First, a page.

Comparison of visual evoked potential parameters in acute optic neuritis
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Oddział Okulistyki Dorosłych, Uniwersyteckie Centrum Kliniczne im. prof. K. Gibińskiego Śląskiego Uniwersytetu Medycznego w Katowicach
Klinika Okulistyki Katedry Okulistyki Wydziału Lekarskiego w Katowicach Śląskiego Uniwersytetu Medycznego w Katowicach
Corresponding author
Małgorzata Jurys   

Oddział Okulistyki Dorosłych, Uniwersyteckie Centrum Kliniczne im. prof. K. Gibińskiego Śląskiego Uniwersytetu Medycznego w Katowicach, ul. Ceglana 35, 40-514 Katowice, tel. 506 898 048
Ann. Acad. Med. Siles. 2016;70:206-213
The aim of the work is to compare the visual evoked potentials in patients with acute optic neuritis.

Material and methods:
A retrospective review of 49 patients (53% of women, median age: 32 yrs ± 13) who had history of sudden unilateral visual loss was carried out. The patients were divided into three groups: retrobulbar optic neuritis associated with multiple sclerosis, retrobulbar neuritis without demyelinating disease and optic disc edema. The control group comprised healthy, young adults. Comparison of the P100 wave latencies and amplitudes among affected eyes and the control group, and between the affected and the unaffected eye in every patient was statistically analyzed by the U Mann-Whitney test and the Wilcoxon test. The statistically significant p value < 0.05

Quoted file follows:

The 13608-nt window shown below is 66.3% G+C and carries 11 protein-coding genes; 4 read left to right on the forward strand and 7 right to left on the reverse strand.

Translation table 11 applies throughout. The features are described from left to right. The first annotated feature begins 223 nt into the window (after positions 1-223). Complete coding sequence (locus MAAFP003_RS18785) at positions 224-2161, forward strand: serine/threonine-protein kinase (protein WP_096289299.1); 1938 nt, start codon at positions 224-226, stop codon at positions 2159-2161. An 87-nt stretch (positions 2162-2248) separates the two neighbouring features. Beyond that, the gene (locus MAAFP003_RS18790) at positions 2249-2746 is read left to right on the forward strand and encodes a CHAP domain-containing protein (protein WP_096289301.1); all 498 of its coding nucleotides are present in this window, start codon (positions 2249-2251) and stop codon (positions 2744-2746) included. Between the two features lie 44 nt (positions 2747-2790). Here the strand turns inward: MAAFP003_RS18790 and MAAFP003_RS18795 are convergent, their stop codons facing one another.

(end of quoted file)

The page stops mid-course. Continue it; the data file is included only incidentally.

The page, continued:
64 affected eyes and 34 control eyes were evaluated. The mean P100 latency was the most prolonged in the first group (optic neuritis with confirmed multiple sclerosis). There were no statistically significant differences of amplitudes among the three groups. The P100 values differ significantly (p < 0.01) between the affected eyes and the control eyes. Inter-ocular differences in peak latencies (for both stimulus check size 1° and 15’) were significantly increased in the group with multiple sclerosis (respectively p = 0.005; p = 0.026).

VEPs can be used to demonstrate prolonged P100 latency in patients affected by acute optic neuritis related to demyelination, but VEP only is not sufficient to clearly define the etiology of the optic neuropathy. Prolonged VEP latencies are a more accurate indicator of an inflammatory disorder of the optic nerve than P100 ampli-tudes.

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